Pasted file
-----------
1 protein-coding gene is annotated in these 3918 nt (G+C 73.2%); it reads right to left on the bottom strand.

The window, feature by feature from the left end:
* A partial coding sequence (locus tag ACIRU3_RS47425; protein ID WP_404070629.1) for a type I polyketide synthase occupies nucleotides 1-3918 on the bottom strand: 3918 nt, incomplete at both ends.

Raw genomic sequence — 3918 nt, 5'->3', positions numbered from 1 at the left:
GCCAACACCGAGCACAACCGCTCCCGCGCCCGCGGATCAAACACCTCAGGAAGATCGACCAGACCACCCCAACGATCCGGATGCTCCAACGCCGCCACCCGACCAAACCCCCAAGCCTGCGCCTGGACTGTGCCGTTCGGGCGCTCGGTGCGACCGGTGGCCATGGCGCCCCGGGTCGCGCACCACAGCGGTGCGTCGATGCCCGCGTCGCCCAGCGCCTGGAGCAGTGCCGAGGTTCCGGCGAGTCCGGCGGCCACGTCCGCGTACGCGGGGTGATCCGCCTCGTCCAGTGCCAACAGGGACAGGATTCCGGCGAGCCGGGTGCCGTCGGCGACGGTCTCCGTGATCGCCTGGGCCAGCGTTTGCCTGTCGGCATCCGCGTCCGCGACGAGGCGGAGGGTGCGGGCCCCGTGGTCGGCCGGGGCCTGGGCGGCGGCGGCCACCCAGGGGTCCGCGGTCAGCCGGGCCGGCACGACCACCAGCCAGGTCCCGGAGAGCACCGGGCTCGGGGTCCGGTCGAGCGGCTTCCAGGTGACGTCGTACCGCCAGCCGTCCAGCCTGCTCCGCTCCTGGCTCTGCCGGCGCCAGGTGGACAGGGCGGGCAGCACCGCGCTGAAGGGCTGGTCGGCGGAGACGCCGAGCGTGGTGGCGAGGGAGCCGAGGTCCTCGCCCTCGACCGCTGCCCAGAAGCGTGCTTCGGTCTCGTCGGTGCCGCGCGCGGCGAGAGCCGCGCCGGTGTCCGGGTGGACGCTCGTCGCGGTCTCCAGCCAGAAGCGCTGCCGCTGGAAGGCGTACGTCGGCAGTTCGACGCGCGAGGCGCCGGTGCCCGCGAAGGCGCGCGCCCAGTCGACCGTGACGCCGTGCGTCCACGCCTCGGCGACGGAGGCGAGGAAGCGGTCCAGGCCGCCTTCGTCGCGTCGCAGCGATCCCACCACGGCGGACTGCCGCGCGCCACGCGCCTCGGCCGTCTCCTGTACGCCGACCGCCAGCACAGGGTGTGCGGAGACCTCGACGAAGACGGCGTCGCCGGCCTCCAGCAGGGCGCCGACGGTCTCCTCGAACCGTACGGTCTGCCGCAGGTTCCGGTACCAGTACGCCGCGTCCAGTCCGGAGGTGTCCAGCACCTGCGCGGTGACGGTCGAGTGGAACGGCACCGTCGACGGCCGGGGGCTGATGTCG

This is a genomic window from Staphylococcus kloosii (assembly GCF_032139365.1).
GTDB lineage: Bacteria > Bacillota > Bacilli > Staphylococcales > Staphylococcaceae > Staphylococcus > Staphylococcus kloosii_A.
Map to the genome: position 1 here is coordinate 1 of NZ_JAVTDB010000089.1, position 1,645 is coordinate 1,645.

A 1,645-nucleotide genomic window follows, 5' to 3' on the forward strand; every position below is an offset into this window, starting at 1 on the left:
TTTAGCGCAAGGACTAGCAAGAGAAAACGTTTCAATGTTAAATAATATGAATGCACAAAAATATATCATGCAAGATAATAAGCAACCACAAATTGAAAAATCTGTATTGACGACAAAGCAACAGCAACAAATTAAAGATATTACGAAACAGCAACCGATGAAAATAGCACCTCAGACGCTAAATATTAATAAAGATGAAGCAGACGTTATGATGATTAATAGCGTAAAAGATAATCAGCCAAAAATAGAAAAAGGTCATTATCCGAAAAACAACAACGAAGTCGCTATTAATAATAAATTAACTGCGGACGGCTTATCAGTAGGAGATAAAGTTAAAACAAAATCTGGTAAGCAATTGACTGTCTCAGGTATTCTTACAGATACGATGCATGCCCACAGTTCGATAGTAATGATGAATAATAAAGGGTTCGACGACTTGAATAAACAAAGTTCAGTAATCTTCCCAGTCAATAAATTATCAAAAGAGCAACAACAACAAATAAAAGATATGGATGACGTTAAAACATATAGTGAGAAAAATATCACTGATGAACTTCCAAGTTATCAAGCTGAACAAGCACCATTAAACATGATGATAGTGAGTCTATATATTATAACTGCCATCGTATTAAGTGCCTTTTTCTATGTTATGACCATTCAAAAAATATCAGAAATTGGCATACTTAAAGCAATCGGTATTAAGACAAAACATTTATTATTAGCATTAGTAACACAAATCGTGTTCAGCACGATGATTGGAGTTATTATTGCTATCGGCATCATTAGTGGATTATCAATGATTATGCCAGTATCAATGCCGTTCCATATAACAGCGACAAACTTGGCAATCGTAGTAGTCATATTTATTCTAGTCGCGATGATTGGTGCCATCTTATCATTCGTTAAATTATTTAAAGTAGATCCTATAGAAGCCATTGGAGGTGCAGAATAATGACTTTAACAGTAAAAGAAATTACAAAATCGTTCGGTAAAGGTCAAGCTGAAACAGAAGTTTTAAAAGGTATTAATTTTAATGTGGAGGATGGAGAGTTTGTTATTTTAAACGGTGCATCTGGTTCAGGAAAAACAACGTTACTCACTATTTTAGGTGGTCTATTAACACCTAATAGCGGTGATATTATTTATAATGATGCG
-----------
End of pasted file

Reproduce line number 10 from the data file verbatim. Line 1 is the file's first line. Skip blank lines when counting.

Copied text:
TTTAGCGCAAGGACTAGCAAGAGAAAACGTTTCAATGTTAAATAATATGAATGCACAAAAATATATCATGCAAGATAATAAGCAACCACAAATTGAAAAATCTGTATTGACGACAAAGCAACAGCAACAAATTAAAGATATTACGAAACAGCAACCGATGAAAATAGCACCTCAGACGCTAAATATTAATAAAGATGAAGCAGACGTTATGATGATTAATAGCGTAAAAGATAATCAGCCAAAAATAGAAAAAGGTCATTATCCGAAAAACAACAACGAAGTCGCTATTAATAATAAATTAACTGCGGACGGCTTATCAGTAGGAGATAAAGTTAAAACAAAATCTGGTAAGCAATTGACTGTCTCAGGTATTCTTACAGATACGATGCATGCCCACAGTTCGATAGTAATGATGAATAATAAAGGGTTCGACGACTTGAATAAACAAAGTTCAGTAATCTTCCCAGTCAATAAATTATCAAAAGAGCAACAACAACAAATAAAAGATATGGATGACGTTAAAACATATAGTGAGAAAAATATCACTGATGAACTTCCAAGTTATCAAGCTGAACAAGCACCATTAAACATGATGATAGTGAGTCTATATATTATAACTGCCATCGTATTAAGTGCCTTTTTCTATGTTATGACCATTCAAAAAATATCAGAAATTGGCATACTTAAAGCAATCGGTATTAAGACAAAACATTTATTATTAGCATTAGTAACACAAATCGTGTTCAGCACGATGATTGGAGTTATTATTGCTATCGGCATCATTAGTGGATTATCAATGATTATGCCAGTATCAATGCCGTTCCATATAACAGCGACAAACTTGGCAATCGTAGTAGTCATATTTATTCTAGTCGCGATGATTGGTGCCATCTTATCATTCGTTAAATTATTTAAAGTAGATCCTATAGAAGCCATTGGAGGTGCAGAATAATGACTTTAACAGTAAAAGAAATTACAAAATCGTTCGGTAAAGGTCAAGCTGAAACAGAAGTTTTAAAAGGTATTAATTTTAATGTGGAGGATGGAGAGTTTGTTATTTTAAACGGTGCATCTGGTTCAGGAAAAACAACGTTACTCACTATTTTAGGTGGTCTATTAACACCTAATAGCGGTGATATTATTTATAATGATGCG